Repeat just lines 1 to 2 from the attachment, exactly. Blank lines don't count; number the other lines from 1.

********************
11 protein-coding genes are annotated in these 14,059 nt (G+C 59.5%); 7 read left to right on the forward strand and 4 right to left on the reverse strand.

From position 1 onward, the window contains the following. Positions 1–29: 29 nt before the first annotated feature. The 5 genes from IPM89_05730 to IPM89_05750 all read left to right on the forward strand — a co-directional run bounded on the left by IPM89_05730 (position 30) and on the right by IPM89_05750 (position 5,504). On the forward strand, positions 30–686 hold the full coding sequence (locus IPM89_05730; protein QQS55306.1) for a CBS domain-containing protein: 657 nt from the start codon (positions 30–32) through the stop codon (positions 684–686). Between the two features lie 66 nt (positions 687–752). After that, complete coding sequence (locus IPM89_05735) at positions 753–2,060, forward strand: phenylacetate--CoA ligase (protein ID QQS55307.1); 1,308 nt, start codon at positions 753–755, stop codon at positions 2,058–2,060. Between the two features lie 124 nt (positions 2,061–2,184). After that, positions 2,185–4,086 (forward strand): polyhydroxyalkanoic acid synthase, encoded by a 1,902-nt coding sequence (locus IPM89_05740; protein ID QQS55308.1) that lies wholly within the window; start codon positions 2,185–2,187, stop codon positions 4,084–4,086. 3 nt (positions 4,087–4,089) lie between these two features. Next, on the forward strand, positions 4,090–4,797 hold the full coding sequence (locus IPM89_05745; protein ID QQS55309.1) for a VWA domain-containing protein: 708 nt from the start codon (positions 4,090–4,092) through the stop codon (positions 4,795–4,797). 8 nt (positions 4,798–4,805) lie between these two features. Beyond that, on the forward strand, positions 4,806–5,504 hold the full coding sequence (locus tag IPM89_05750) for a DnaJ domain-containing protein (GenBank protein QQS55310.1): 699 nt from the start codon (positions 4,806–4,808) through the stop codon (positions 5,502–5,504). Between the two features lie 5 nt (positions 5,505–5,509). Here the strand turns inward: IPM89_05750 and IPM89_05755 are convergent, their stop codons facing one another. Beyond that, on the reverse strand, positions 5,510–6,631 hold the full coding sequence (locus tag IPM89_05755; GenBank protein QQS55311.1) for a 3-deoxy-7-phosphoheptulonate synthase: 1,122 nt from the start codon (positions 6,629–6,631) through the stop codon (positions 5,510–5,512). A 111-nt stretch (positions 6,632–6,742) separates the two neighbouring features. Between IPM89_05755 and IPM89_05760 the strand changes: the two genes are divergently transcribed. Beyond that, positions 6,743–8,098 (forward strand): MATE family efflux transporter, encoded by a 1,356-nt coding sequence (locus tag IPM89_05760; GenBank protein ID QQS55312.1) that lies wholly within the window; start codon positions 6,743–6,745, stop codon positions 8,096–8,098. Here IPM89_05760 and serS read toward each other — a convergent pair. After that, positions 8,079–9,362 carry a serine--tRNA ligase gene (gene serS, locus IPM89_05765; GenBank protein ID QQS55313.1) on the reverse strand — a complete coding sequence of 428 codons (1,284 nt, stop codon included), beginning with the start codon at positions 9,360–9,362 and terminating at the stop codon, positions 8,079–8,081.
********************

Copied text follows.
11 protein-coding genes are annotated in these 14,059 nt (G+C 59.5%); 7 read left to right on the forward strand and 4 right to left on the reverse strand.

From position 1 onward, the window contains the following. Positions 1–29: 29 nt before the first annotated feature. The 5 genes from IPM89_05730 to IPM89_05750 all read left to right on the forward strand — a co-directional run bounded on the left by IPM89_05730 (position 30) and on the right by IPM89_05750 (position 5,504). On the forward strand, positions 30–686 hold the full coding sequence (locus IPM89_05730; protein QQS55306.1) for a CBS domain-containing protein: 657 nt from the start codon (positions 30–32) through the stop codon (positions 684–686). Between the two features lie 66 nt (positions 687–752). After that, complete coding sequence (locus IPM89_05735) at positions 753–2,060, forward strand: phenylacetate--CoA ligase (protein ID QQS55307.1); 1,308 nt, start codon at positions 753–755, stop codon at positions 2,058–2,060. Between the two features lie 124 nt (positions 2,061–2,184). After that, positions 2,185–4,086 (forward strand): polyhydroxyalkanoic acid synthase, encoded by a 1,902-nt coding sequence (locus IPM89_05740; protein ID QQS55308.1) that lies wholly within the window; start codon positions 2,185–2,187, stop codon positions 4,084–4,086. 3 nt (positions 4,087–4,089) lie between these two features. Next, on the forward strand, positions 4,090–4,797 hold the full coding sequence (locus IPM89_05745; protein ID QQS55309.1) for a VWA domain-containing protein: 708 nt from the start codon (positions 4,090–4,092) through the stop codon (positions 4,795–4,797). 8 nt (positions 4,798–4,805) lie between these two features. Beyond that, on the forward strand, positions 4,806–5,504 hold the full coding sequence (locus tag IPM89_05750) for a DnaJ domain-containing protein (GenBank protein QQS55310.1): 699 nt from the start codon (positions 4,806–4,808) through the stop codon (positions 5,502–5,504). Between the two features lie 5 nt (positions 5,505–5,509). Here the strand turns inward: IPM89_05750 and IPM89_05755 are convergent, their stop codons facing one another. Beyond that, on the reverse strand, positions 5,510–6,631 hold the full coding sequence (locus tag IPM89_05755; GenBank protein QQS55311.1) for a 3-deoxy-7-phosphoheptulonate synthase: 1,122 nt from the start codon (positions 6,629–6,631) through the stop codon (positions 5,510–5,512). A 111-nt stretch (positions 6,632–6,742) separates the two neighbouring features. Between IPM89_05755 and IPM89_05760 the strand changes: the two genes are divergently transcribed. Beyond that, positions 6,743–8,098 (forward strand): MATE family efflux transporter, encoded by a 1,356-nt coding sequence (locus tag IPM89_05760; GenBank protein ID QQS55312.1) that lies wholly within the window; start codon positions 6,743–6,745, stop codon positions 8,096–8,098. Here IPM89_05760 and serS read toward each other — a convergent pair. After that, positions 8,079–9,362 carry a serine--tRNA ligase gene (gene serS, locus IPM89_05765; GenBank protein ID QQS55313.1) on the reverse strand — a complete coding sequence of 428 codons (1,284 nt, stop codon included), beginning with the start codon at positions 9,360–9,362 and terminating at the stop codon, positions 8,079–8,081.